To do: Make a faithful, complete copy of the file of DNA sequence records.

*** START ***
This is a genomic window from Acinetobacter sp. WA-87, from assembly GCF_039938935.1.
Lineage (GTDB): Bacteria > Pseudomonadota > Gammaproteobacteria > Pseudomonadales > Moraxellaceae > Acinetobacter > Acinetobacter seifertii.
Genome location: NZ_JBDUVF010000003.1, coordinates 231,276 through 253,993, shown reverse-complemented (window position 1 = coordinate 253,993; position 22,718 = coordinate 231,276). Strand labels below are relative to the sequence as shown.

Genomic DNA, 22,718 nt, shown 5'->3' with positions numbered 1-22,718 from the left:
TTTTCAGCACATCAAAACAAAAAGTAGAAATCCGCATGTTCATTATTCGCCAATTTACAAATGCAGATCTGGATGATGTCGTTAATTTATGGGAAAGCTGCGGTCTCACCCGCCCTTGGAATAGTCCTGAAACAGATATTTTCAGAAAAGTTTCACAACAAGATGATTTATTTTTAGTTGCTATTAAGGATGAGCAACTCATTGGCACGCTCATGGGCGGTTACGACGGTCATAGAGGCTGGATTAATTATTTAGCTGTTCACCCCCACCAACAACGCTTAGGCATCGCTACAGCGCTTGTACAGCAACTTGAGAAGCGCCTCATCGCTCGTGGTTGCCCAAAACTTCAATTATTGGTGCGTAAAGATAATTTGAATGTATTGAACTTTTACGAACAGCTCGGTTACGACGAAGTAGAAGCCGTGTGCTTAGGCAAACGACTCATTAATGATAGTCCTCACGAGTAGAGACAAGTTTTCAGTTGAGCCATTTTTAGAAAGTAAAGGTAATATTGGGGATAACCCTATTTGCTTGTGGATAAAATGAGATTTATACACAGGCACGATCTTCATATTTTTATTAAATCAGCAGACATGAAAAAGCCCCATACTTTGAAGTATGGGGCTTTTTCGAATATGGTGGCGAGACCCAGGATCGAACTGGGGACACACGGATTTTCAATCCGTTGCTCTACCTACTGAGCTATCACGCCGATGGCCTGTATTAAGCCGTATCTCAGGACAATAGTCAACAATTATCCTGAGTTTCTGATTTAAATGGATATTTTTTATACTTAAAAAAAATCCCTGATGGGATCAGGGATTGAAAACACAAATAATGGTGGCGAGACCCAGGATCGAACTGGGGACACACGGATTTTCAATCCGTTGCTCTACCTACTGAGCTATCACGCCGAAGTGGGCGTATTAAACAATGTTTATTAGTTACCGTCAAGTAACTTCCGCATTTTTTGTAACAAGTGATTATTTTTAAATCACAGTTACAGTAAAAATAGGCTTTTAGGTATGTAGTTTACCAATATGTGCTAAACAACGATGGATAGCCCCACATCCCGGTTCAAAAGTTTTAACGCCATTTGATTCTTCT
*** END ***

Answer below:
This is a genomic window from Acinetobacter sp. WA-87, from assembly GCF_039938935.1.
Lineage (GTDB): Bacteria > Pseudomonadota > Gammaproteobacteria > Pseudomonadales > Moraxellaceae > Acinetobacter > Acinetobacter seifertii.
Genome location: NZ_JBDUVF010000003.1, coordinates 231,276 through 253,993, shown reverse-complemented (window position 1 = coordinate 253,993; position 22,718 = coordinate 231,276). Strand labels below are relative to the sequence as shown.

Genomic DNA, 22,718 nt, shown 5'->3' with positions numbered 1-22,718 from the left:
TTTTCAGCACATCAAAACAAAAAGTAGAAATCCGCATGTTCATTATTCGCCAATTTACAAATGCAGATCTGGATGATGTCGTTAATTTATGGGAAAGCTGCGGTCTCACCCGCCCTTGGAATAGTCCTGAAACAGATATTTTCAGAAAAGTTTCACAACAAGATGATTTATTTTTAGTTGCTATTAAGGATGAGCAACTCATTGGCACGCTCATGGGCGGTTACGACGGTCATAGAGGCTGGATTAATTATTTAGCTGTTCACCCCCACCAACAACGCTTAGGCATCGCTACAGCGCTTGTACAGCAACTTGAGAAGCGCCTCATCGCTCGTGGTTGCCCAAAACTTCAATTATTGGTGCGTAAAGATAATTTGAATGTATTGAACTTTTACGAACAGCTCGGTTACGACGAAGTAGAAGCCGTGTGCTTAGGCAAACGACTCATTAATGATAGTCCTCACGAGTAGAGACAAGTTTTCAGTTGAGCCATTTTTAGAAAGTAAAGGTAATATTGGGGATAACCCTATTTGCTTGTGGATAAAATGAGATTTATACACAGGCACGATCTTCATATTTTTATTAAATCAGCAGACATGAAAAAGCCCCATACTTTGAAGTATGGGGCTTTTTCGAATATGGTGGCGAGACCCAGGATCGAACTGGGGACACACGGATTTTCAATCCGTTGCTCTACCTACTGAGCTATCACGCCGATGGCCTGTATTAAGCCGTATCTCAGGACAATAGTCAACAATTATCCTGAGTTTCTGATTTAAATGGATATTTTTTATACTTAAAAAAAATCCCTGATGGGATCAGGGATTGAAAACACAAATAATGGTGGCGAGACCCAGGATCGAACTGGGGACACACGGATTTTCAATCCGTTGCTCTACCTACTGAGCTATCACGCCGAAGTGGGCGTATTAAACAATGTTTATTAGTTACCGTCAAGTAACTTCCGCATTTTTTGTAACAAGTGATTATTTTTAAATCACAGTTACAGTAAAAATAGGCTTTTAGGTATGTAGTTTACCAATATGTGCTAAACAACGATGGATAGCCCCACATCCCGGTTCAAAAGTTTTAACGCCATTTGATTCTTCT